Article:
Progress & partnerships

RTSL 2023 Year in Review

High blood pressure is the world’s deadliest condition—and the most neglected. But last September, as world leaders gathered for the United Nations General Assembly in New York, I joined WHO Director General Dr. Tedros Ghebreyesus and Mike Bloomberg to launch WHO’s first ever global report on hypertension.

Pandemics, as COVID-19 reminded us, can kill tens of millions of people and cost the global economy trillions of dollars. In 2023, the 7-1-7 Alliance was born, a new country-led global partnership to prevent epidemics. WHO adopted the 7-1-7 target as part of its new guidelines on early detection and early response.

Our vision: preventing 100 million deaths from cardiovascular disease and making the world safer from epidemics.

I found these to be inspiring, pivotal moments that will make 2023 a turning point toward a healthier, safer world.

I found these to be inspiring, pivotal moments that will make 2023 a turning point toward a healthier, safer world.

The challenges we face can seem overwhelming: Climate change and other environmental crises, wars, political polarization, poverty and inequality, epidemics of obesity and drug addiction, resurgent infectious diseases, antimicrobial resistance, and more.

Without minimizing the reality of these deadly and potentially worsening trends, I remain optimistic. Doctors, nurses, pharmacists, public health specialists, community health workers and others around the world are protecting and improving peoples’ lives every day. New technologies advance our ability to improve health. And despite polarization and media portrayals, there’s strong consensus on the need for more support for public health. Some of the many positive trends:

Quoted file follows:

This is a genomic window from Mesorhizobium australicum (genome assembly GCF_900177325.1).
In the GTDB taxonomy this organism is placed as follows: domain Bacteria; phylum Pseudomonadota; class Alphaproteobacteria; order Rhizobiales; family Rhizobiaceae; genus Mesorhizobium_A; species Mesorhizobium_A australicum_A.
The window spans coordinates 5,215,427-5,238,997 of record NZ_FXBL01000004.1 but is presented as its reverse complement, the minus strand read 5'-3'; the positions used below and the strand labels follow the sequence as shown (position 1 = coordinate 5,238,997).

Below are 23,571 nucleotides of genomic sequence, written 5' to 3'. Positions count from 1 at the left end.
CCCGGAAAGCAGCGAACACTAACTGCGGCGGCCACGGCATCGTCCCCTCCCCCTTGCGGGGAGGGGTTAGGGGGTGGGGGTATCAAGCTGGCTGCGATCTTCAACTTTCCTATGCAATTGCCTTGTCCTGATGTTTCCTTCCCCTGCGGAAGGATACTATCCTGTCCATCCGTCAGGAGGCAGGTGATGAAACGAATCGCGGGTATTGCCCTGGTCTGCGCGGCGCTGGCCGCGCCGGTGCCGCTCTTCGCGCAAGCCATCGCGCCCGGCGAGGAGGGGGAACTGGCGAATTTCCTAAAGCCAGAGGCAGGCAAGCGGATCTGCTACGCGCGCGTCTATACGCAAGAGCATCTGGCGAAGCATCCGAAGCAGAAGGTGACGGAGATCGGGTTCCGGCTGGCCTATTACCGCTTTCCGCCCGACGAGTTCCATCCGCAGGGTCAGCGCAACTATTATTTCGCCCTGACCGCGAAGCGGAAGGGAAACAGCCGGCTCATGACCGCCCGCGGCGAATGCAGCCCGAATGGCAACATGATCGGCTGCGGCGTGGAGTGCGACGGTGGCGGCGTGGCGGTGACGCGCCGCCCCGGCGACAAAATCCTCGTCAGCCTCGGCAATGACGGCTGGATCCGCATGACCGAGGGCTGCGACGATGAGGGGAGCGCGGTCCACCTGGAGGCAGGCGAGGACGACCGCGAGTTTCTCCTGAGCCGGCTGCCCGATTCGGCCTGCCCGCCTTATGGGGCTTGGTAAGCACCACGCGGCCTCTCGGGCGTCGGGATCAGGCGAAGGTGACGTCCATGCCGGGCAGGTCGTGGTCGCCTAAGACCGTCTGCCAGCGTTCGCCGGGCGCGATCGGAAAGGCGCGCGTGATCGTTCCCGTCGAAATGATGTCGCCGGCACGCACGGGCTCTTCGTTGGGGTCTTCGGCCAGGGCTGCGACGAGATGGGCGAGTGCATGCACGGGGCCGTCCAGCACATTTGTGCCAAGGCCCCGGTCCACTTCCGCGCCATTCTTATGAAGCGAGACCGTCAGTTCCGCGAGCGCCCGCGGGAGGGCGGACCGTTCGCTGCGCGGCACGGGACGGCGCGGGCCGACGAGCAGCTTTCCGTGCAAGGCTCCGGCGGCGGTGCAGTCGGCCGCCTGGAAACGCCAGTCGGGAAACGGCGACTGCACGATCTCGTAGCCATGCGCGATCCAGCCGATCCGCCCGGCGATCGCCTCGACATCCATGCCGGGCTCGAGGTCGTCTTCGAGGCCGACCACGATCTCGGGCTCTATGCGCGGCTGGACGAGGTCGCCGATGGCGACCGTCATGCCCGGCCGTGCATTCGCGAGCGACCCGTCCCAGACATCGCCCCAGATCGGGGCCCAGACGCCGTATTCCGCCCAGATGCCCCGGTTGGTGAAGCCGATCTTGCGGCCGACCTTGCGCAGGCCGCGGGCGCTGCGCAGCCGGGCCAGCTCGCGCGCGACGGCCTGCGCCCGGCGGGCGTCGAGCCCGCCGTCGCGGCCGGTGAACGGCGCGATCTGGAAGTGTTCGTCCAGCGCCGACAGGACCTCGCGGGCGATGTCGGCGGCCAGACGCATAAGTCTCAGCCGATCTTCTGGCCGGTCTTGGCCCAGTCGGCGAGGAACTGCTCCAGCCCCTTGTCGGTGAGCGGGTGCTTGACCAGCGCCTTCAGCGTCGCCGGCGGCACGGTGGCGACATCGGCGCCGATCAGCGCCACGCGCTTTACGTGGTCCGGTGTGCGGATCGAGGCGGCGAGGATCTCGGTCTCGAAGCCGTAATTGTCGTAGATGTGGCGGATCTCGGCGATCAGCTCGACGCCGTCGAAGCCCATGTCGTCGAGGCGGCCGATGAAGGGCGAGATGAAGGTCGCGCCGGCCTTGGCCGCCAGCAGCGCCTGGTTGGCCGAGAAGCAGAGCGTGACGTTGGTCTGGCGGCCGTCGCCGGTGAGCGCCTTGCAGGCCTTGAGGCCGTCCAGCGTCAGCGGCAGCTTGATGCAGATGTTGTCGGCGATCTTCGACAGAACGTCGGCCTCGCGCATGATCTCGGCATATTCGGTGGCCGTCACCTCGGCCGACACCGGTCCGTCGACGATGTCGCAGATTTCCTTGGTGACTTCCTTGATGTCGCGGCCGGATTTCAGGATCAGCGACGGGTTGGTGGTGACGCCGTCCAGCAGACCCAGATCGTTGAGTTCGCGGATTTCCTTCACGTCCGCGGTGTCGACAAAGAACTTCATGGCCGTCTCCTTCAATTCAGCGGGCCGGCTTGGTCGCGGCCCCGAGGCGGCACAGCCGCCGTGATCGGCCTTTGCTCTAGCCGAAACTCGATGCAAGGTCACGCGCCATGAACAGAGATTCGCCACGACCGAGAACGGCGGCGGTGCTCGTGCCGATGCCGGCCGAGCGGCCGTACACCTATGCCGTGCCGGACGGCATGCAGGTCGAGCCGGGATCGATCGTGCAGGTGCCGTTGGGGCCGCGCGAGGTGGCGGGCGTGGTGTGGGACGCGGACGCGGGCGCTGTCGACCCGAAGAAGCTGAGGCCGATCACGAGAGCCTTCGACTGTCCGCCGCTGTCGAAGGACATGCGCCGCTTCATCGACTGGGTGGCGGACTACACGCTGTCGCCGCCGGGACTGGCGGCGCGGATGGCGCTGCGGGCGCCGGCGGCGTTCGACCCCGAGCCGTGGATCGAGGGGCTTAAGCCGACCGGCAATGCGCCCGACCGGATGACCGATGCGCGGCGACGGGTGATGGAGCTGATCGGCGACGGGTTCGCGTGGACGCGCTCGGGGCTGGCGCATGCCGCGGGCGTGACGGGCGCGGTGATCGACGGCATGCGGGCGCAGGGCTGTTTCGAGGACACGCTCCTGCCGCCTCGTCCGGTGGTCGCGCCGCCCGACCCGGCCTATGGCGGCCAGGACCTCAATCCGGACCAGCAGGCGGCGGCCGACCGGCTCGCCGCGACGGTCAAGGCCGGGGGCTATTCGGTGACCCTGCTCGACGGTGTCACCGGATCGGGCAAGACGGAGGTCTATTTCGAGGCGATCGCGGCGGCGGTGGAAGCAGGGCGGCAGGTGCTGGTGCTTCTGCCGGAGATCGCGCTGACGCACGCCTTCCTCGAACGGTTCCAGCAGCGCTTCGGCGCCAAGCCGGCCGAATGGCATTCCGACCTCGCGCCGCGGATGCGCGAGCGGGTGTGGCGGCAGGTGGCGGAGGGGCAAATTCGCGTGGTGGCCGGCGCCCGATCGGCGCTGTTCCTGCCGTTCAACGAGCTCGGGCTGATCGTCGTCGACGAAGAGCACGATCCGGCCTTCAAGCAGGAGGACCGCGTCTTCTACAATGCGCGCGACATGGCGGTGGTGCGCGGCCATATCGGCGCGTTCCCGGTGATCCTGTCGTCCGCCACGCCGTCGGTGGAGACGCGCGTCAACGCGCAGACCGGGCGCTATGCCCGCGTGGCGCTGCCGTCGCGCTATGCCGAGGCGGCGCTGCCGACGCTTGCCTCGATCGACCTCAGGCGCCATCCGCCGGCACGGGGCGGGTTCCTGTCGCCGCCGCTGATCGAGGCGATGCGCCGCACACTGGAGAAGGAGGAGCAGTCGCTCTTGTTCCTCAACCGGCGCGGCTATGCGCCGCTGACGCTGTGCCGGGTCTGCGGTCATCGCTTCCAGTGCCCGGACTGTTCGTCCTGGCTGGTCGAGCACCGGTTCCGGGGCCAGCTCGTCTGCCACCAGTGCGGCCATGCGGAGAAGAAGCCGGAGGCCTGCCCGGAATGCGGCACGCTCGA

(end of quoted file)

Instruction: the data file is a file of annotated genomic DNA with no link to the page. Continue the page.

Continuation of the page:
• Our call for the elimination of artificial trans fat from the global food supply has driven progress. We’ve supported a nearly six-fold increase in people protected since we and WHO launched the REPLACE technical package in 2018. Today, there are 3.7 billion people in 56 countries that are being protected.
  • We worked with our partners in Democratic Republic of Congo and Nigeria to establish Rapid Response Funding mechanisms, distributing small but crucially important funds to subnational levels—where outbreaks begin and can be ended. This led to faster responses and better outbreak containment efforts.
  • With nearly 20 million patients treated since RTSL programs began, countries are building scalable, life-saving programs that make it easier for patients to control their high blood pressure. Our innovative approach to making data systems simple and powerful has empowered health care workers to provide better care for patients.
  • The cardiovascular health program we support in China facilitated improvement in the label on low-sodium salt, removing a large barrier to the promotion of these life-saving products.
  • Nearly 200 public health leaders from throughout Africa have participated in our Program Management for Epidemic Preparedness process. Through peer exchange and experiential learning, teams of leaders are accelerating improved preparedness.

We’re delivering on our promise to partner with countries as they protect and improve healthy lives.

Two hundred years ago, no one imagined that typhoid, plague, tetanus, and other infections would be gone in much of the world and receding in the rest. I’m confident that heart disease and stroke will—in the not too distant future—be as rare as those once common killers are today.

We and, most importantly, the people we serve appreciate and need your continued commitment, involvement, and support.

Thank you.

Dr. Tom Frieden
President and CEO
Resolve to Save Lives

Dr Tom Frieden

Public health that delivers on its promise

One country at a time, we’re building a healthier future together. If a strategy works—we work with our partners to take it to scale.

That’s how we resolve to save lives.

Expanding global access to treatments, processes and data systems that work.

Getting high blood pressure under control in 32 countries (and counting)

facilities equipped to provide high-quality hypertension care

19.4 Million
patients enrolled in RTSL-supported hypertension control programs
health care workers trained in hypertension care

of patients with blood pressure under control within the last 3 months

Bangladesh nearly tripled its control rate for high blood pressure (from 20% to nearly 60%) and expanded access to life-saving treatment to millions.

We worked with partners to learn how dedicating focus on people and processes can revolutionize epidemic preparedness.  We’ve now trained over 200 public health experts to lead lasting progress in global health security.